As I said, I will be sad to see this little sub series go, but the powers that be have said that they want to continue on with this serialized storyline. Unfortunately I don’t think that they will go on as West was the heart and soul of these two films, and the big draw for many of the viewers. Without him I fear that we have seen the last of the 1960s *Biff *Pow! films without good old Adam West at the helm. While that’s a sad thought, it’s also probably a wise decision, as stretching things out past their lifespan is one of the worst faults of many a series.


Rated PG for action, some mild language and suggestive content

Video: :4stars:
In typical WB/DC fashion, Batman vs. Two-Face comes to Blu-ray with a very nice looking Blu-ray encode. The 1.78:1 framed film shows off some fantastic colors, with the bright blues, deep blacks, and reds of the costumed crusaders popping off the screen with fantastic results. Depth is well done, with solid layering effects and some great fine details for the simplistically animated film. No jaggies or soft spots to my eyes, although there is one problem that seems to be problematic for most of these animated films from WB/DC. Yes, I’m sure you’ve guessed it at this point, holy banding Batman! The banding is actually present in just about EVERY scene of the film, and while it’s not HUGELY distracting, it is prevalent enough to have me drop a full half star off of the rating as a result.

Audio: :4stars:
The 5.1 DTS-HD MA track is just as pleasant as the video, and showcases some nice action sequences. Vocals are crisp and well defined, with an even balance applied to the heavier action portions of the movie. LFE is deep and guttural, adding some nice weight to the batmobile and other weigh important objects, but the biggest and most powerful waves seem to originate with the “Biff” and “Pow” moments strewn throughout the film. Surrounds are decently appropriate, with the roar of the batmobile coming from the back to the front of the room, as well as the tinks and explosions during the final fight with Two-Face in the exploding warehouse. It’s a very nice track, and while it’s not AS dynamic as some of the New 52 films, it is more than capable of providing a very nice listening experience.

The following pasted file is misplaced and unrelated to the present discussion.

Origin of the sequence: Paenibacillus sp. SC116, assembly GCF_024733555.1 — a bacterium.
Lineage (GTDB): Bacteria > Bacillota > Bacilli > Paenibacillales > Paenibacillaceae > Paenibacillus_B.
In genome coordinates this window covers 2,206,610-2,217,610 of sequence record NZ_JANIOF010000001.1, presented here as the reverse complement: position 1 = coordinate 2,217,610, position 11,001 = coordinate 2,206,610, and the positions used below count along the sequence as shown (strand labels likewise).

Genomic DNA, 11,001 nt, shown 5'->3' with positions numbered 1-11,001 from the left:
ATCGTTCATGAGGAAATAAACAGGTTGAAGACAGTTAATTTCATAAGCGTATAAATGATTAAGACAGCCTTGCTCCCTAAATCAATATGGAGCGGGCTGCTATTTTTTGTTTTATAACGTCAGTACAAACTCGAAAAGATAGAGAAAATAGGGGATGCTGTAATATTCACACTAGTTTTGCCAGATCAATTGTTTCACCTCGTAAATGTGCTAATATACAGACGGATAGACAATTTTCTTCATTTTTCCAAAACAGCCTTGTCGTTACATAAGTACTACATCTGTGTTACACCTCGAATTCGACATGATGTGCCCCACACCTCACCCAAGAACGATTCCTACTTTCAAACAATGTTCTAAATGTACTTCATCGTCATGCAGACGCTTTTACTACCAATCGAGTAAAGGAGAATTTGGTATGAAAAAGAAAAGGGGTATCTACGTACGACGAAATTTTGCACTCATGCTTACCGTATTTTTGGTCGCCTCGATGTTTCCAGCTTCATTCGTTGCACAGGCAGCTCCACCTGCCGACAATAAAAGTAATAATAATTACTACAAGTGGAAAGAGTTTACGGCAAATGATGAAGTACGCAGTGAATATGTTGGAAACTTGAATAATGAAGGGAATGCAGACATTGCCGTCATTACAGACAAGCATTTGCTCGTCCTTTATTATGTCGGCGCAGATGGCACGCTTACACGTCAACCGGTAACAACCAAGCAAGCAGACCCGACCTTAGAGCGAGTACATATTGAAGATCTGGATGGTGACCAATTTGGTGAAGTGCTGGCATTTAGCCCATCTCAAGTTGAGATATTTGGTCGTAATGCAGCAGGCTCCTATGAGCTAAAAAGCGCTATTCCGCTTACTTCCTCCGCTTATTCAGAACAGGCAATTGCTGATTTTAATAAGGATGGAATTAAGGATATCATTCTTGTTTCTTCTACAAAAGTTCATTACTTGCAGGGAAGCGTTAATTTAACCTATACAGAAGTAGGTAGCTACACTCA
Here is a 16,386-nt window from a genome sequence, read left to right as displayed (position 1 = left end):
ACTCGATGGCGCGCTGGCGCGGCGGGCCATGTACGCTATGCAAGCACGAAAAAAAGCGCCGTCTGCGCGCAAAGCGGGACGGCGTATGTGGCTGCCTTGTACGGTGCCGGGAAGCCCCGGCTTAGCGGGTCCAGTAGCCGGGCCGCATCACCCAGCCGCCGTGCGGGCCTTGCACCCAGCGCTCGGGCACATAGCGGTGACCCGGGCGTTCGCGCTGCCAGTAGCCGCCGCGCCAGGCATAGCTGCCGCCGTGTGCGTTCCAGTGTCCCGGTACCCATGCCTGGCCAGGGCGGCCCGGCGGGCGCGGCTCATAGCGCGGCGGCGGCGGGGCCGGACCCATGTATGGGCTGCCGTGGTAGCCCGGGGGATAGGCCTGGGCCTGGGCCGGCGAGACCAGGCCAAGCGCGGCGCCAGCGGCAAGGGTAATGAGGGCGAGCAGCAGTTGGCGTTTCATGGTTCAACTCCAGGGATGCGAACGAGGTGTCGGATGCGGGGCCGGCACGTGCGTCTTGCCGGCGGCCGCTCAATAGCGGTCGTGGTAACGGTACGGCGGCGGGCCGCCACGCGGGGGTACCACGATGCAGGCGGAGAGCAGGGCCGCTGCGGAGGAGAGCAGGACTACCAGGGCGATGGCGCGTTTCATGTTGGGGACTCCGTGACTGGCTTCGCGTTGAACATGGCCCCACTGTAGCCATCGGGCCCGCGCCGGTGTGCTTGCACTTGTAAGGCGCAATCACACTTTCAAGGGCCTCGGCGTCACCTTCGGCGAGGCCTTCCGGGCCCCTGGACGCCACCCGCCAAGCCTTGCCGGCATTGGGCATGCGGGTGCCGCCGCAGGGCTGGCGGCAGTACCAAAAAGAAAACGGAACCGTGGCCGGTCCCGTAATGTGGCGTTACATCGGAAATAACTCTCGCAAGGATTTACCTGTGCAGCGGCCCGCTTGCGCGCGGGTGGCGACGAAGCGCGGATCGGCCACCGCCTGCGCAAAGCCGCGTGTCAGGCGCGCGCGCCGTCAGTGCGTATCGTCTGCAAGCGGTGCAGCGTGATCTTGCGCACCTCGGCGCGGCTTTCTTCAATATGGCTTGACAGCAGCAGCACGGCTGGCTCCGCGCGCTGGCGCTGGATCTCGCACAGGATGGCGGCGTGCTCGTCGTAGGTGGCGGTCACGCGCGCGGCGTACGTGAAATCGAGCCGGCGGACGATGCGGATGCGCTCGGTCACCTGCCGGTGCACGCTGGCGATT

Extras: :3.5stars:
• "The Wonderful World of Burt Ward" (featurette) - Spotlighting Burt Ward's life away from acting, particularly his many benevolent activities, and his lifelong devotion to the health and welfare of dogs.
• Adam West Tribute Panel/2017 Comic-Con International 2017 - At the 2017 Comic-Con International in San Diego, a panel celebrated the life and times of the late Adam West, the legendary "Bright Knight." Fans laughed, cried and cheered as actress Lee Meriwether (Catwoman from the 1966 Batman movie), director/writer/actor Kevin Smith, actor/radio personality Ralph Garman, producer James Tucker and moderator Gary Miereanu captivated the audience with anecdotes and tales about Adam West.
• Actors Burt Ward and Julie Newmar discussing various aspects of their lives, ambitions and inspirations.

Final Score: :4stars:

Batman vs. Two-Face is a fun little jaunt back down memory lane, and one that has the perfect balance between light n fluffy, and fun action. Adam, Burt, Julie and Shatner all lend their iconic voices to the presentation, and the presentation truly benefits from their decades of talent. The movie itself is actually a slight upgrade over The Caped Crusaders, in my opinion, and is a well done Blu-ray to boot. Audio and video are solid WB/DC fare, and the extras while small in quantity, make up for that by being rather in depth and full of more goodies than I expected. Definitely worth a fun watch.

Technical Specifications:

Starring: Adam West, Burt Ward, William Shatner
Directed by: Rick Morales
Written by: Michael Jelenic, James Tucker
Aspect Ratio: 1.78.1 AVC
Audio: English: DTS-HD MA 5.1, French, Spanish DD 5.1
Studio: Warner Brothers
Rated: PG
Runtime: 72 Minutes
Blu-ray Release Date: October 17th, 2017

Recommendation: Fun Watch

Last edited:


AV Addict
Jul 13, 2017
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Thanks for the review. Will check this one out. :)